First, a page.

How do professionals come to an evidence-based recommendation?

In evidence-based medicine the following steps are taken to come to a decision in favor of or against a specific medical intervention:

  • First, the medical question is formulated, for instance “Does active ingredient X provide more headache relief than active ingredient Y?”
  • This is followed by a comprehensive literature search to identify suitable clinical trials on this question.
  • Sources are subjected to a critical appraisal: are they representative? How credible are the results? Are there any flaws in the methods used? Can the results be applied to other patient groups?
  • The insights gained are then put into practice based on each individual patient’s situation.
  • Finally, the outcome of the procedure is subjected to appraisal and adjusted as necessary: evidence-based appraisals of clinical practice and new therapeutic approaches provide an important basis for patient safety.

How is evidence-based medicine applied in routine clinical practice?

In practice, evidence-based medicine is used by doctors to supplement their own experiences with findings from the latest research. They will usually do this by consulting aids such as medical guidelines or reviews of the latest research. 

They then relate these to their patient’s situation. They arrange an appointment with the patient to explain the options available and the advantages and disadvantages of a specific treatment or investigation.

What are medical guidelines?

Guidelines help doctors to make the right decisions on specific medical issues. A guideline on a specific subject is developed by a specially convened panel of experts made up of medical research associations and, where appropriate, other professionals and patient organizations. The panel issues recommendations based on scientific findings in line with a specified procedure. The recommendations are updated regularly.

In Germany, guidelines are developed under the coordination of the Association of the Scientific Medical Societies in Germany (AWMF). They are divided into the following categories: 

  • S1 – A group of experts provides a recommendation without following a formal procedure.
  • S2k – A specially selected panel follows a formal procedure to arrive at a joint recommendation (“k” stands for consensus).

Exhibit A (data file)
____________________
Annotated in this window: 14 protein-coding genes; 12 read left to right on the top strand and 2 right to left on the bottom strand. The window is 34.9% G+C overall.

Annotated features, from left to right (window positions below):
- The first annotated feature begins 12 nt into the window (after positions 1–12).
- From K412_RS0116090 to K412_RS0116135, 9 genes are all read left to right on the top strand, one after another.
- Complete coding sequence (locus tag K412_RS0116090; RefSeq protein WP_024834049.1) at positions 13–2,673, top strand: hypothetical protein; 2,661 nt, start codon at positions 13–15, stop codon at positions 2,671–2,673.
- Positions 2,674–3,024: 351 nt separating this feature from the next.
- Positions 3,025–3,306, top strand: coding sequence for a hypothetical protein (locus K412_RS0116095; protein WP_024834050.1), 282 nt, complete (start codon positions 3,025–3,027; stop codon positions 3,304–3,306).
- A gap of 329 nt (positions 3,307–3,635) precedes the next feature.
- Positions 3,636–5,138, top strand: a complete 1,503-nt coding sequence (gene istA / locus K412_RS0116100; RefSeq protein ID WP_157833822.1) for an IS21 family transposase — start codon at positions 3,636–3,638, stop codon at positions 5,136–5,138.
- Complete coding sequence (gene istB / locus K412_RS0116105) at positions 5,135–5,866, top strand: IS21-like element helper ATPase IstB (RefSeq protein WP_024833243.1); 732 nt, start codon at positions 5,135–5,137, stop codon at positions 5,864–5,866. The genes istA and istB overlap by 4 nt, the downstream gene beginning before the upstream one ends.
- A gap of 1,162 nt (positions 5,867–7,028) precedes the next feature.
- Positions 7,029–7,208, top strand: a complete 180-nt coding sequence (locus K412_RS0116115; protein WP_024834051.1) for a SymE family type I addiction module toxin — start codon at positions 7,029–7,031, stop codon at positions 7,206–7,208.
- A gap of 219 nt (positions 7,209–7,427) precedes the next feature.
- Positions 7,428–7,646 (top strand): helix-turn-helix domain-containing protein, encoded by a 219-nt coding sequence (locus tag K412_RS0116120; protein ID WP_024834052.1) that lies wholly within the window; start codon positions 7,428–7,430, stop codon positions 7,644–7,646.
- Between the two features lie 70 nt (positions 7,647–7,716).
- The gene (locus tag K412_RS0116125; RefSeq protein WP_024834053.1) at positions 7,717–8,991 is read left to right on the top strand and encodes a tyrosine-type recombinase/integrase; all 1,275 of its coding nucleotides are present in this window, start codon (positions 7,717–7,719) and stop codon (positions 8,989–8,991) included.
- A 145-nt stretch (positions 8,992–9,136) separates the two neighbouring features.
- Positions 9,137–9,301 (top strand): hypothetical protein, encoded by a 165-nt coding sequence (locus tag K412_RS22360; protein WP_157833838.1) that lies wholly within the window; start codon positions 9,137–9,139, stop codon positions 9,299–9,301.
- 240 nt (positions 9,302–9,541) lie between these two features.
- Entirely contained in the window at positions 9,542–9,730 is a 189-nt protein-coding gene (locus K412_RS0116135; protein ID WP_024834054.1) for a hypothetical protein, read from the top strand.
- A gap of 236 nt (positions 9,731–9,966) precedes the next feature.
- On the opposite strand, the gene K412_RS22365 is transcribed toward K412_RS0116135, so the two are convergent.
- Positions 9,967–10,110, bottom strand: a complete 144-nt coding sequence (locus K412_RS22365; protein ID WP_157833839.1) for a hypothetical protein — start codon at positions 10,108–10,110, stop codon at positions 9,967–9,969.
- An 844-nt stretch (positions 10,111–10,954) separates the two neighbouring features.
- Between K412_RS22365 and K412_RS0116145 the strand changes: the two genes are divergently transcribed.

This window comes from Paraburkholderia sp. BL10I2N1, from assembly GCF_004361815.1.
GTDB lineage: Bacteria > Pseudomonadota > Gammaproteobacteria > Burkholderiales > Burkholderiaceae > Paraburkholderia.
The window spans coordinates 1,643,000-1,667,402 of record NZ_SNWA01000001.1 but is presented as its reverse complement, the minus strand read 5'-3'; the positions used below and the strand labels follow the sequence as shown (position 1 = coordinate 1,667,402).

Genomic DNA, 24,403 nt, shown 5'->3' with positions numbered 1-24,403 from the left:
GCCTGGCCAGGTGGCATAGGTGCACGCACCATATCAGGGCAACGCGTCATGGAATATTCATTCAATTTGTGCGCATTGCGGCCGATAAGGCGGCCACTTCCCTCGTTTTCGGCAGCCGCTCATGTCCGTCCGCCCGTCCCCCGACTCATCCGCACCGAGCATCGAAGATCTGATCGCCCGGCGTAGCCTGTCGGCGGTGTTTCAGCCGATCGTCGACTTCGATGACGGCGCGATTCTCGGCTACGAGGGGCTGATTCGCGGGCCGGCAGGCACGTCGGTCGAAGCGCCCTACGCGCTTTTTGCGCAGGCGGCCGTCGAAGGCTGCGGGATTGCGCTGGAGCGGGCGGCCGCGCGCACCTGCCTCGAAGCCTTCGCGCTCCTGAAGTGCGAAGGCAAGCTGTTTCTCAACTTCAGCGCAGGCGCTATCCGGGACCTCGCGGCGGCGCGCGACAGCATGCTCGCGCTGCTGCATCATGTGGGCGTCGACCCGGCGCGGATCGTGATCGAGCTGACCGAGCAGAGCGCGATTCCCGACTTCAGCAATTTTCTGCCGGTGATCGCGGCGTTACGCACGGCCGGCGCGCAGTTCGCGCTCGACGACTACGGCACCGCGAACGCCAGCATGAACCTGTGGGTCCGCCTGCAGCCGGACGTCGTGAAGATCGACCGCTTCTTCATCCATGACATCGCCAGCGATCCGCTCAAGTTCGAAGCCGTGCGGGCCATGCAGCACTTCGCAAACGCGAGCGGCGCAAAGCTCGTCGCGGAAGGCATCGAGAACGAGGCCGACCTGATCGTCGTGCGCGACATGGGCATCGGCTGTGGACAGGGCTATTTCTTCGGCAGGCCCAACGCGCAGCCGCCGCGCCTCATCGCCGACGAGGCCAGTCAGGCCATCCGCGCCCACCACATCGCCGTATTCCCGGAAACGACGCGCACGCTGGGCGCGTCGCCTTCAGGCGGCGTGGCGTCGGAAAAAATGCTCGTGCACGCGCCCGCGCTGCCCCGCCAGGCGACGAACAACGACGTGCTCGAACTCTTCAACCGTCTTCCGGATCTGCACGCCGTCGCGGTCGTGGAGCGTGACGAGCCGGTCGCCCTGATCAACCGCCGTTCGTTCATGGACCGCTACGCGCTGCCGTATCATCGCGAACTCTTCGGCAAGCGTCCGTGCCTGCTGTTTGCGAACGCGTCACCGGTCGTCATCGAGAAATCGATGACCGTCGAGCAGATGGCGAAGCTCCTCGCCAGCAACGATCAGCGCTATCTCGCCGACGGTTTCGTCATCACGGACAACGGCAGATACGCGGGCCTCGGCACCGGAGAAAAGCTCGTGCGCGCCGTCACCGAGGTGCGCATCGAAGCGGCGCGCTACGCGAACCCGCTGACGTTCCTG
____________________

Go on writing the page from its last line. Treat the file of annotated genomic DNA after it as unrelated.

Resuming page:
• S2e – An evidence-based guideline based on a systematic search, selection and critical appraisal of scientific evidence (“e” stands for evidence).
  • S3 – This is the highest level of guideline and combines the qualities of the S2k and S2e guidelines.

Strictly speaking, only S2e and S3 categories are evidence-based and rely on scientific findings that have been systematically reviewed by experts.

Important: To ensure that patients can see how the recommendations are derived from the guidelines, patient guidelines are often produced specially for them.

What is the benefit to patients of evidence-based medicine?

Patients are involved in evidence-based medicine: they can share the decision on what treatment they prefer and what treatment they reject. This is important because people do not all have the same wishes and goals.
This type of decision is easier to make if you are well informed. This includes reliable answers to questions such as “What treatment options are there?”, “Which therapy is the most suitable for me?”, “What are the risks?” or “Do I have an alternative?” 

For informed decision-making it’s important for doctors to explain potential treatment options and their consequences. Other important sources of information include advice centers such as the Independent Patient Advice Service for Germany (Unabhängige Patientenberatung Deutschland – UPD), self-help organizations, health insurance providers and reliable health information on the internet. All this information contributes to good health literacy that helps people to cope better with their condition.

Where can I find more information?

Clear patient guidelines are available at patienten-information.de.

The German Health Competence Network (DNGK) provides a list of reliable health portals on the internet. 

Comprehensive explanations of evidence-based medicine and the procedure are provided on the website of the German Evidence-Based Medicine Network (Deutsches Netzwerk Evidenzbasierte Medizin e.V.).

The Association of the Scientific Medical Societies in Germany (AWMF) provides a summary of medical guidelines and patient guidelines.

Guidelines and patient guidelines on cancer are also available on the website of the German Guideline Program in Oncology which is run jointly by the AWMF, the German Cancer Society (Deutsche Krebsgesellschaft) and the German Cancer Aid Foundation (Stiftung Deutsche Krebshilfe).

More evidence-based information on common diseases, diagnoses and health-related issues, as well as information on evidence-based medicine, is provided by the Institute for Quality and Efficiency in Health Care (IQWiG) on the https://www.gesundheitsinformation.de/ website.